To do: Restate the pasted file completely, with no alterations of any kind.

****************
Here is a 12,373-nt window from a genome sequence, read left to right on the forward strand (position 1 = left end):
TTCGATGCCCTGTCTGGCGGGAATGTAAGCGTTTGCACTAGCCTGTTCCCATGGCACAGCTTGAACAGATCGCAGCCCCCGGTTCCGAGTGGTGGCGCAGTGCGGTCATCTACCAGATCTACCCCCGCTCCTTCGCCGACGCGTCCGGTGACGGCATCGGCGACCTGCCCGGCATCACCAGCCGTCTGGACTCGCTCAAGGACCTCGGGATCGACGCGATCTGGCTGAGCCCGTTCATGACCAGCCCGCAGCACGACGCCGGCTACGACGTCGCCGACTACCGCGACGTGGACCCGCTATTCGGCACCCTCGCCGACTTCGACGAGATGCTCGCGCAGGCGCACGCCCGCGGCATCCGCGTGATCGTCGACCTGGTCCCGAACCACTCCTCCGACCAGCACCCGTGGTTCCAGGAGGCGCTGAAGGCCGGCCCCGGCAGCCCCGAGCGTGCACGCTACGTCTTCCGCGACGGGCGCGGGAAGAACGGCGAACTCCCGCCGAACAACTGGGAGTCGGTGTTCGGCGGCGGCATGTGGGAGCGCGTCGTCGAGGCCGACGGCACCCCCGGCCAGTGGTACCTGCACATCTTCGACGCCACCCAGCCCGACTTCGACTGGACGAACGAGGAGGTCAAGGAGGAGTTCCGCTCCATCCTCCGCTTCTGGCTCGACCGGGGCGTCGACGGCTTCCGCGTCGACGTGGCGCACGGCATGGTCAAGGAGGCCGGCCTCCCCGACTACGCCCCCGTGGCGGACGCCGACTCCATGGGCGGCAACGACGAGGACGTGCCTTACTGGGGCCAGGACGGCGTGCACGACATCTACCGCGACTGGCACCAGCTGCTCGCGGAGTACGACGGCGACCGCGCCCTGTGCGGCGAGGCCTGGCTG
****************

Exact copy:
Here is a 12,373-nt window from a genome sequence, read left to right on the forward strand (position 1 = left end):
TTCGATGCCCTGTCTGGCGGGAATGTAAGCGTTTGCACTAGCCTGTTCCCATGGCACAGCTTGAACAGATCGCAGCCCCCGGTTCCGAGTGGTGGCGCAGTGCGGTCATCTACCAGATCTACCCCCGCTCCTTCGCCGACGCGTCCGGTGACGGCATCGGCGACCTGCCCGGCATCACCAGCCGTCTGGACTCGCTCAAGGACCTCGGGATCGACGCGATCTGGCTGAGCCCGTTCATGACCAGCCCGCAGCACGACGCCGGCTACGACGTCGCCGACTACCGCGACGTGGACCCGCTATTCGGCACCCTCGCCGACTTCGACGAGATGCTCGCGCAGGCGCACGCCCGCGGCATCCGCGTGATCGTCGACCTGGTCCCGAACCACTCCTCCGACCAGCACCCGTGGTTCCAGGAGGCGCTGAAGGCCGGCCCCGGCAGCCCCGAGCGTGCACGCTACGTCTTCCGCGACGGGCGCGGGAAGAACGGCGAACTCCCGCCGAACAACTGGGAGTCGGTGTTCGGCGGCGGCATGTGGGAGCGCGTCGTCGAGGCCGACGGCACCCCCGGCCAGTGGTACCTGCACATCTTCGACGCCACCCAGCCCGACTTCGACTGGACGAACGAGGAGGTCAAGGAGGAGTTCCGCTCCATCCTCCGCTTCTGGCTCGACCGGGGCGTCGACGGCTTCCGCGTCGACGTGGCGCACGGCATGGTCAAGGAGGCCGGCCTCCCCGACTACGCCCCCGTGGCGGACGCCGACTCCATGGGCGGCAACGACGAGGACGTGCCTTACTGGGGCCAGGACGGCGTGCACGACATCTACCGCGACTGGCACCAGCTGCTCGCGGAGTACGACGGCGACCGCGCCCTGTGCGGCGAGGCCTGGCTG